Thought I'd see what a little adobe can do. Just finished testing this dome today.
...take a look here if you want the whole thing:
I learned a few things and I'll do my best to answer if I've got one
What happens if you build a fire for a while before the water test?
small domes like this are extremely stable, but if you made a 20 ft one, it would fall down.
You could make a 4ft dome out of almost anything (even paper, literally) and it would hold up to impressive weight tests.
Around here, folks use lime and prickly pear juice to seal adobe....
small domes like this are extremely stable, but if you made a 20 ft one, it would fall down....
oh, I'm not saying that it isn't possibly to build a 20 ft diameter earthen dome, I know it is completely possible.
But the style that you built, it wouldn't go past 8 feet diameter, probably.
In addition to Auroville, do read up on Hassan Fathy and Persian dome construction, and also nubian vaults.
Compressed earth saves a ton of time, labor, and water. Plus, it is a lot stronger in compression (think pre-stressed).
Also, if you are really into domes, check out earthbags. They are considerably faster and don't depend so much on clay/sand ratios.
The reason is they are closer to a catenary shape (everything in pure compression). ...Persian domes take advantage of this, and are easier to build with basic adobe bricks.
Attached are images from Gernot Minke's Build with Earth showing Persian and Nubian dome techniques.
The catenary shape is the final shape I'm actually looking for, because, as you mentioned, all of it's members are in compression in such a way that the horizontal thrust is in the middle third of the base of the wall. -I just haven't figured an easy way to do it (easy as using the compass for the hemispheric domes).
Awesome images, by the way, from Gernot Minke's Build with Earth!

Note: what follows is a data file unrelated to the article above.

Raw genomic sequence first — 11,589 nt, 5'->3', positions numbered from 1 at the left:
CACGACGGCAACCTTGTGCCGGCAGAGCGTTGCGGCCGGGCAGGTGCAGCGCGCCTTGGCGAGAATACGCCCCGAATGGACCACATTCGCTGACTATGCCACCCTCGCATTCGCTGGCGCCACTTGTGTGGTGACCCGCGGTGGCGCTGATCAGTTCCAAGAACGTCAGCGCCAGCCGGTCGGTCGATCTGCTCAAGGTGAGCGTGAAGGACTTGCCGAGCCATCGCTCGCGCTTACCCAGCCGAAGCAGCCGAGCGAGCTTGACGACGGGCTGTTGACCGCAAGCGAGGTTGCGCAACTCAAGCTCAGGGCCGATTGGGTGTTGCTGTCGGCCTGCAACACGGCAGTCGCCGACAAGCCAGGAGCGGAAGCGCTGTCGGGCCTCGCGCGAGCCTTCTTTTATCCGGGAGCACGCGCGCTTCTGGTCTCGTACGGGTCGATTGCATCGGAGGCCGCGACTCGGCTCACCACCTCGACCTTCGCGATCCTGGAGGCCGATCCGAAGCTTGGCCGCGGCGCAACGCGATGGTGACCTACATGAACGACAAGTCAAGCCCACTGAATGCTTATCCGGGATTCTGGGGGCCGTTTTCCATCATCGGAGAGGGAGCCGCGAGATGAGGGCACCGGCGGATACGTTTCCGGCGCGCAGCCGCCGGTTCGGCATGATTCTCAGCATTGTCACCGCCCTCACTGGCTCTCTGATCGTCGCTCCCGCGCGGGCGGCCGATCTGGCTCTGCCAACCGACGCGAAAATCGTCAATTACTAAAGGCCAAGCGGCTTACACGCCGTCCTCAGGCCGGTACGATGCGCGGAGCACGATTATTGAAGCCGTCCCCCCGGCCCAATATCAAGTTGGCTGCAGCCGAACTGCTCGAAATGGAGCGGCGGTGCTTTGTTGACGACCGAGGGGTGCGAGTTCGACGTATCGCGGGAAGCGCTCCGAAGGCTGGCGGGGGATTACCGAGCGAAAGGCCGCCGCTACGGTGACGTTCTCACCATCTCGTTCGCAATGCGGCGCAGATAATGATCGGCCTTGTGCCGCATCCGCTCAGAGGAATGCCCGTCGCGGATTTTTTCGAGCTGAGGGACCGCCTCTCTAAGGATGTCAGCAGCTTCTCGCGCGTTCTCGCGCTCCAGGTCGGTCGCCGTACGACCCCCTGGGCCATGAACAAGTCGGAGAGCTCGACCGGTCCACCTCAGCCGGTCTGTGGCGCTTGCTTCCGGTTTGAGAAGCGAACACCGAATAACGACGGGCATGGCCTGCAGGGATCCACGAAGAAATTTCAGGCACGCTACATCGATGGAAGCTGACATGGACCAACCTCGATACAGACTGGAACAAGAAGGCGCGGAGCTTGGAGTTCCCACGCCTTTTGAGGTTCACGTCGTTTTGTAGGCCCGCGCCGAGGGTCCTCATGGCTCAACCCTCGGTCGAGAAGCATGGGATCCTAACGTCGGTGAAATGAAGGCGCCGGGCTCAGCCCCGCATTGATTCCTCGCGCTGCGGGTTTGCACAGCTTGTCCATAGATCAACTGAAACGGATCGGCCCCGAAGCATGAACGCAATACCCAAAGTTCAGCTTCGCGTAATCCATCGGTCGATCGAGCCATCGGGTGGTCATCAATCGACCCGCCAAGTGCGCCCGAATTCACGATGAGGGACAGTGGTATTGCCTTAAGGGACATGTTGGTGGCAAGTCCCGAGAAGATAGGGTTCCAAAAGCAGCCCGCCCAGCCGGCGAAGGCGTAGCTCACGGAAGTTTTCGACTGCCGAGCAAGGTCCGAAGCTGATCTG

The earth bag method I'm slightly prejudiced against because I don't like encouraging the manufacture of plastics and the bags cost money (now, if you know a way a poor person could manufacture bags...maybe I'd weight this against my prejudice).
Does the use of a compressed earth machine really save time and labor? ....
I'm not sure how you could use words to explain how using a CEB press saves time and labor (other than the drying time which CEB has none if I remember correctly). But I'd listen if you're so inclined.
That's not a rhetorical question -I watched OpenSource Farm (now OpenSource Ecology) run a test on their first CEB machine... it took a lot of people to feed the machine and their conclusion, or should I say, Marcin's conclusion, was that it was no faster than building a cord wood wall. Of course, Marcin is geared towards fast machine production. (Now OpenSource Ecology says they have an automated CEB press, fed by a tractor, which meets their high production goal).
Campy in Nashville, Tennessee, USA wrote:
The results are impressive.
What do you propose would be the best way to water proof it?
I have thought these proof of concept designs would be good for animal enclosures.
I do some of my very best work in water. Like this tiny ad:
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